Gum disease

The gums of healthy teeth are close up round their necks, and extend up between them, as in G, Fig. 26-2. If gums are diseased by periodontitis, they recede down the necks of the teeth (H, and I, 26-2), which ultimately become loose and are lost. Besides causing sore, bleeding gums, periodontal disease causes more lost teeth in many communities even than caries.

Periodontal disease is the result of a vicious circle. Food particles and plaque accumulate between a tooth and its gum, and cause the gum to slowly recede. This makes the pocket larger, so that food accumulates even more easily. In more severe cases the diseased gums swell, bleed easily (gingivitis), and discharge pus (pyorrhoea), often with severe fetor.

The prevention, and most of the treatment, is improved oral hygiene[md]better tooth-brushing, as in Fig. 26-2, and, when necessary, scaling to remove calculus (hardened plaque) that has accumulated in the crevices (J, 26-2).

You will not find yourself scaling many teeth yourself, but there must be someone in your hospital who does this, and you should be able to teach him how to do it.

PREVENTIVE DENTISTRY CLEANING TEETH Explain to the patient that he should always start with his toothbrush (or toothstick) on his gums, and move it up over his lower teeth, and down over his upper ones, at least 10 times, during at least 2 minutes. This is not easy behind the lower front teeth, and needs much practice. After this, he should rinse out his mouth. If he does not have toothpaste, he can use common salt, or nothing[md]brushing is more important than paste.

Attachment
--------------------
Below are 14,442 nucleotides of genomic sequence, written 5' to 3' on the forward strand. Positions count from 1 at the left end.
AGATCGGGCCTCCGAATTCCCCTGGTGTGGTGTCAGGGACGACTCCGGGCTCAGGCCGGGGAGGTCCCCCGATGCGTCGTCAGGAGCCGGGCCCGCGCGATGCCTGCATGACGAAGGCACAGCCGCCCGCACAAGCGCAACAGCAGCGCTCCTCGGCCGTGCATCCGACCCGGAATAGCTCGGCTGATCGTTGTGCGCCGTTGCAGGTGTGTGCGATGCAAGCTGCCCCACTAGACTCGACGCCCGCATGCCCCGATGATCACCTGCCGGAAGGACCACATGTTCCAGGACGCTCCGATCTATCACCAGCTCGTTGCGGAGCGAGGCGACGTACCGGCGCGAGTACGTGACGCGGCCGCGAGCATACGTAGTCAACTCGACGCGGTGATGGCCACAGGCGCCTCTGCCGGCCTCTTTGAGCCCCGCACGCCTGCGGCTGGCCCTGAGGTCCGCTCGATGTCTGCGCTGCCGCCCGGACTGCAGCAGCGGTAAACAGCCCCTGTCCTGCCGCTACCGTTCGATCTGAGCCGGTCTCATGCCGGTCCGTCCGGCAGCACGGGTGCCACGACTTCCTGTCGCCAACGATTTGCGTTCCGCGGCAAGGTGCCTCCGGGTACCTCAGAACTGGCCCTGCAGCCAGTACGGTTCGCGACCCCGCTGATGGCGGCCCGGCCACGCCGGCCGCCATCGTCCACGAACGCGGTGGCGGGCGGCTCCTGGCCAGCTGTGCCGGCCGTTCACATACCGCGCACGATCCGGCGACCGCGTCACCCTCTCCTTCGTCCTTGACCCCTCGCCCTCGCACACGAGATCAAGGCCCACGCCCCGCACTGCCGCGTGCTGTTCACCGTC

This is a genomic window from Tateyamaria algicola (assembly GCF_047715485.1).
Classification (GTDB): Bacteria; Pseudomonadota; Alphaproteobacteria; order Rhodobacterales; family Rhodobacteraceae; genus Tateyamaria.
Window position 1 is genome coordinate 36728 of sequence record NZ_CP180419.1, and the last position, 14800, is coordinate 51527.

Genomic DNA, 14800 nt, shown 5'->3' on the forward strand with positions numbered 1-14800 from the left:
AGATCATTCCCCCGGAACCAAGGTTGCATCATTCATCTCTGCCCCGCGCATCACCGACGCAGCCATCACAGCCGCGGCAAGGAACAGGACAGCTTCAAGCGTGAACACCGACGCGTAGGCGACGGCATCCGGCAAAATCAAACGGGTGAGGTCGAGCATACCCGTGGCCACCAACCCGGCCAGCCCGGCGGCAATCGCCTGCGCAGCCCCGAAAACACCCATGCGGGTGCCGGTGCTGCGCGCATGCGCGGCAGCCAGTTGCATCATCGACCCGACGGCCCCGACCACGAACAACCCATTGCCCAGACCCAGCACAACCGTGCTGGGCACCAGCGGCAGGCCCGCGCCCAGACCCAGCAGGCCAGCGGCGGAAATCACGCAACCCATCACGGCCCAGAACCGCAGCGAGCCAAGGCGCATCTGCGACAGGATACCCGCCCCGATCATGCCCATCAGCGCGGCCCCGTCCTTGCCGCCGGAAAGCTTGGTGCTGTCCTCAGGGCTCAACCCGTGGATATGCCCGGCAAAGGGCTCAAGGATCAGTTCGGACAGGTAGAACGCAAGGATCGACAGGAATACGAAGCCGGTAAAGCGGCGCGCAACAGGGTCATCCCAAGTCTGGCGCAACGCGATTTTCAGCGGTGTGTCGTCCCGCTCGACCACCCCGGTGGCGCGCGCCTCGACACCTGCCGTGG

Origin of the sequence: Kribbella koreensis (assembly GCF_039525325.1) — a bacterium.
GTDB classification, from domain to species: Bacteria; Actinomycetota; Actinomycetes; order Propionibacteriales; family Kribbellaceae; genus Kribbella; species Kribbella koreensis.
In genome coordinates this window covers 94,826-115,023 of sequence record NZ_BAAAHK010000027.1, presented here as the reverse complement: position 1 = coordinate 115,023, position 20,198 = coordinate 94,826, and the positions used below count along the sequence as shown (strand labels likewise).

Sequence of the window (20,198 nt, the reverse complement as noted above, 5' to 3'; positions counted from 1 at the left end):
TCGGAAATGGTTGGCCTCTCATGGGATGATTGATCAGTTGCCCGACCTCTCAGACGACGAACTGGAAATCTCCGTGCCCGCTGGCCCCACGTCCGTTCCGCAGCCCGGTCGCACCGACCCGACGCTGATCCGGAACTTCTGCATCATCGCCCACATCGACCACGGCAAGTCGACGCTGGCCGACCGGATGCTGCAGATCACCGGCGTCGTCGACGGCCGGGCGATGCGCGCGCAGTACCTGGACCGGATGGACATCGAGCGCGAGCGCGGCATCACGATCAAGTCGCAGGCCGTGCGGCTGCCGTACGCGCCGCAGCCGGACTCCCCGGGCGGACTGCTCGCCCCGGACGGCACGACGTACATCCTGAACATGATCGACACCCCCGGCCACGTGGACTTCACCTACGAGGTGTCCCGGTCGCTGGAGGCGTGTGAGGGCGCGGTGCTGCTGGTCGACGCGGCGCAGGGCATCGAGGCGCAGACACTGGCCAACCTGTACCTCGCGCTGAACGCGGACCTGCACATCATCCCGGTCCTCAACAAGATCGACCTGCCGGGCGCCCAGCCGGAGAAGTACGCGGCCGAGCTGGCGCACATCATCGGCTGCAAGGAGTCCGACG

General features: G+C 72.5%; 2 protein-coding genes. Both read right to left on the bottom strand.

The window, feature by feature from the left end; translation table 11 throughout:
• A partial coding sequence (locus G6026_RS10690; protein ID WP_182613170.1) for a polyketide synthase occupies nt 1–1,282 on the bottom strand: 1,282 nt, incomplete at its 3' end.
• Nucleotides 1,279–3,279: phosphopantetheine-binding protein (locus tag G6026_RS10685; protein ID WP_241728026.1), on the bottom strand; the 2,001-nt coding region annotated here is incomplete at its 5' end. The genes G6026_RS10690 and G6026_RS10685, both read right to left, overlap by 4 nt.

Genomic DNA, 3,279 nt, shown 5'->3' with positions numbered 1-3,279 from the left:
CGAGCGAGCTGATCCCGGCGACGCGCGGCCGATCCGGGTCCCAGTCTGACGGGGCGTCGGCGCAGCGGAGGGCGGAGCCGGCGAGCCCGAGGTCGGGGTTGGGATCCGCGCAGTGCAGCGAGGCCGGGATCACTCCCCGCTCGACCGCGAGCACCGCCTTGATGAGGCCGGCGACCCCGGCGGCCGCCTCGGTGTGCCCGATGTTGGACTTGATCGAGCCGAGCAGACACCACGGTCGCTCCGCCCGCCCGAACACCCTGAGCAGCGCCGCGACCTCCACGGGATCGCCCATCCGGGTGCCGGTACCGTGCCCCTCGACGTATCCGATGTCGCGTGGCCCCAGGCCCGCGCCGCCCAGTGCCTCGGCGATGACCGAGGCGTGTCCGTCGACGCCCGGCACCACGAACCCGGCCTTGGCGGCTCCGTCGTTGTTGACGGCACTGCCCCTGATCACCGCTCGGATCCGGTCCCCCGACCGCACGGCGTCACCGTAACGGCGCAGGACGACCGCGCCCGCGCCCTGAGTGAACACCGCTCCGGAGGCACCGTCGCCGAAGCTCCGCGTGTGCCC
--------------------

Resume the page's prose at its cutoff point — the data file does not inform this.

SCALING TEETH INDICATIONS. One of the causes of bleeding gums is plaque (tartar) round the teeth. Measure the depth of his gum pockets. If these are less than about 5 mm, scaling may be all he needs, but if they are deeper than this, refer him for gingivectomy. If this is impractical, consider extraction.

Use the spoon end of a scaler (F, in Fig. 26-2) to remove deep calculus (hardened plaque, J, in this figure). This starts just below the gum. Removal may be difficult, because the calculus may stick so firmly to his teeth that scraping it off can cause mild pain and bleeding. Use the point of the scaler to remove plaque from between his teeth. Ask him to rinse his mouth out thoroughly, and then show him how to clean his teeth.

CAUTION ! The most important part of the treatment is to show him how to clean his teeth effectively.

Fig. 26-2 PREVENTIVE DENTISTRY. A, calculus around the lower front teeth. B, and C, using a toothstick on the upper teeth. D, and E, using a toothbrush on the lower teeth. Explain to the patient that he should move the brush vertically from his gums up and over his teeth, and not horizontally along them. F, a dental scaler. G, to J, sections of a tooth ]]and gum. G, healthy gum. H, early periodontal disease. I, severe periodontal disease. J, removing calculus with a scaler. Halestrap DJ, ''Simple Dental Care for Rural Hospitals' (4th edn 1981), pp.7 and 11. The Medical Missionary Association, with kind permission.